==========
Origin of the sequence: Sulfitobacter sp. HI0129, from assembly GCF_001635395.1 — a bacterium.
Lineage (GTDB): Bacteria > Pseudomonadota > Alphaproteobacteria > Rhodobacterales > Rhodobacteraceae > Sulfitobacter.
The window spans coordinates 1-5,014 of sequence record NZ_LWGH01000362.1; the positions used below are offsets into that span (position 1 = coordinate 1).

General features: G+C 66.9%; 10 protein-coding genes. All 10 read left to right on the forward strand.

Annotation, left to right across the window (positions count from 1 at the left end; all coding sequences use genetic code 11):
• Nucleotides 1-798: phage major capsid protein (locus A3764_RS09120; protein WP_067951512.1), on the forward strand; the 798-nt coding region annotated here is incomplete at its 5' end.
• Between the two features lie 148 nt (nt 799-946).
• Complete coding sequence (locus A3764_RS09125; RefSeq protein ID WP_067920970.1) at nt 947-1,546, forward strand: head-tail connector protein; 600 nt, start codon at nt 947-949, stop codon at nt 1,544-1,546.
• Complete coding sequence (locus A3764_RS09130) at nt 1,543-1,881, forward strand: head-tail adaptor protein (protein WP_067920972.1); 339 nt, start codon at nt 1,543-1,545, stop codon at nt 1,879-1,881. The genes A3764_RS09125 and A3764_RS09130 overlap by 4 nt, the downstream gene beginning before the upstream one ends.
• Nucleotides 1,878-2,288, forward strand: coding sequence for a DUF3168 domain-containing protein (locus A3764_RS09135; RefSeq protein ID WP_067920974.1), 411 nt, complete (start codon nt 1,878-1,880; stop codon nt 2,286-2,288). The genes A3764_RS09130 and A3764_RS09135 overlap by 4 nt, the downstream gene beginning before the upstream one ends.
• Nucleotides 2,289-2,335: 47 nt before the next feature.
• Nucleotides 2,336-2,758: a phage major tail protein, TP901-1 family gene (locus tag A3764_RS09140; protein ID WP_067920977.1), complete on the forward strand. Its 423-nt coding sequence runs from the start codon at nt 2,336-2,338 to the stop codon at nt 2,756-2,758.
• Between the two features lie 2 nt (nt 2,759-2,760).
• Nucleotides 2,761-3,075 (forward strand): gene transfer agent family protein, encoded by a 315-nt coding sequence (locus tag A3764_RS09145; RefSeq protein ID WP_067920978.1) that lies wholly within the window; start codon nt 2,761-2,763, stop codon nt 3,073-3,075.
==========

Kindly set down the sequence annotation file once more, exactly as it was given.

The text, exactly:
Origin of the sequence: Sulfitobacter sp. HI0129, from assembly GCF_001635395.1 — a bacterium.
Lineage (GTDB): Bacteria > Pseudomonadota > Alphaproteobacteria > Rhodobacterales > Rhodobacteraceae > Sulfitobacter.
The window spans coordinates 1-5,014 of sequence record NZ_LWGH01000362.1; the positions used below are offsets into that span (position 1 = coordinate 1).

General features: G+C 66.9%; 10 protein-coding genes. All 10 read left to right on the forward strand.

Annotation, left to right across the window (positions count from 1 at the left end; all coding sequences use genetic code 11):
• Nucleotides 1-798: phage major capsid protein (locus A3764_RS09120; protein WP_067951512.1), on the forward strand; the 798-nt coding region annotated here is incomplete at its 5' end.
• Between the two features lie 148 nt (nt 799-946).
• Complete coding sequence (locus A3764_RS09125; RefSeq protein ID WP_067920970.1) at nt 947-1,546, forward strand: head-tail connector protein; 600 nt, start codon at nt 947-949, stop codon at nt 1,544-1,546.
• Complete coding sequence (locus A3764_RS09130) at nt 1,543-1,881, forward strand: head-tail adaptor protein (protein WP_067920972.1); 339 nt, start codon at nt 1,543-1,545, stop codon at nt 1,879-1,881. The genes A3764_RS09125 and A3764_RS09130 overlap by 4 nt, the downstream gene beginning before the upstream one ends.
• Nucleotides 1,878-2,288, forward strand: coding sequence for a DUF3168 domain-containing protein (locus A3764_RS09135; RefSeq protein ID WP_067920974.1), 411 nt, complete (start codon nt 1,878-1,880; stop codon nt 2,286-2,288). The genes A3764_RS09130 and A3764_RS09135 overlap by 4 nt, the downstream gene beginning before the upstream one ends.
• Nucleotides 2,289-2,335: 47 nt before the next feature.
• Nucleotides 2,336-2,758: a phage major tail protein, TP901-1 family gene (locus tag A3764_RS09140; protein ID WP_067920977.1), complete on the forward strand. Its 423-nt coding sequence runs from the start codon at nt 2,336-2,338 to the stop codon at nt 2,756-2,758.
• Between the two features lie 2 nt (nt 2,759-2,760).
• Nucleotides 2,761-3,075 (forward strand): gene transfer agent family protein, encoded by a 315-nt coding sequence (locus tag A3764_RS09145; RefSeq protein ID WP_067920978.1) that lies wholly within the window; start codon nt 2,761-2,763, stop codon nt 3,073-3,075.